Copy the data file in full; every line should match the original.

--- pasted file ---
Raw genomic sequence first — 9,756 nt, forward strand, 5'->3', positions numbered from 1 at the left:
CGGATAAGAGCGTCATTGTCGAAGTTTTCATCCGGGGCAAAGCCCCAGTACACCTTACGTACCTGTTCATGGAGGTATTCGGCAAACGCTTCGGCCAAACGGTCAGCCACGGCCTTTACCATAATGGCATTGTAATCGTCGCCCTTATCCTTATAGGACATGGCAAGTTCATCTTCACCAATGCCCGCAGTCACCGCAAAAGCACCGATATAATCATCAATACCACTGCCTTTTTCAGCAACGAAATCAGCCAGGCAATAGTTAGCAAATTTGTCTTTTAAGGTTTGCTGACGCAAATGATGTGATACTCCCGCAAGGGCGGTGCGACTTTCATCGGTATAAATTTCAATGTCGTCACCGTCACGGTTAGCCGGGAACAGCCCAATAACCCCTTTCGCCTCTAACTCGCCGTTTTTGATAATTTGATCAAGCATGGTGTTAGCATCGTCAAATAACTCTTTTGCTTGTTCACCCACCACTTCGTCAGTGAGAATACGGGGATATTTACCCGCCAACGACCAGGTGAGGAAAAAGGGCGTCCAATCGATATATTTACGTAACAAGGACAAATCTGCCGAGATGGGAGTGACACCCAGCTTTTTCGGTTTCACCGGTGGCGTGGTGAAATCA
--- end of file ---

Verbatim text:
Raw genomic sequence first — 9,756 nt, forward strand, 5'->3', positions numbered from 1 at the left:
CGGATAAGAGCGTCATTGTCGAAGTTTTCATCCGGGGCAAAGCCCCAGTACACCTTACGTACCTGTTCATGGAGGTATTCGGCAAACGCTTCGGCCAAACGGTCAGCCACGGCCTTTACCATAATGGCATTGTAATCGTCGCCCTTATCCTTATAGGACATGGCAAGTTCATCTTCACCAATGCCCGCAGTCACCGCAAAAGCACCGATATAATCATCAATACCACTGCCTTTTTCAGCAACGAAATCAGCCAGGCAATAGTTAGCAAATTTGTCTTTTAAGGTTTGCTGACGCAAATGATGTGATACTCCCGCAAGGGCGGTGCGACTTTCATCGGTATAAATTTCAATGTCGTCACCGTCACGGTTAGCCGGGAACAGCCCAATAACCCCTTTCGCCTCTAACTCGCCGTTTTTGATAATTTGATCAAGCATGGTGTTAGCATCGTCAAATAACTCTTTTGCTTGTTCACCCACCACTTCGTCAGTGAGAATACGGGGATATTTACCCGCCAACGACCAGGTGAGGAAAAAGGGCGTCCAATCGATATATTTACGTAACAAGGACAAATCTGCCGAGATGGGAGTGACACCCAGCTTTTTCGGTTTCACCGGTGGCGTGGTGAAATCA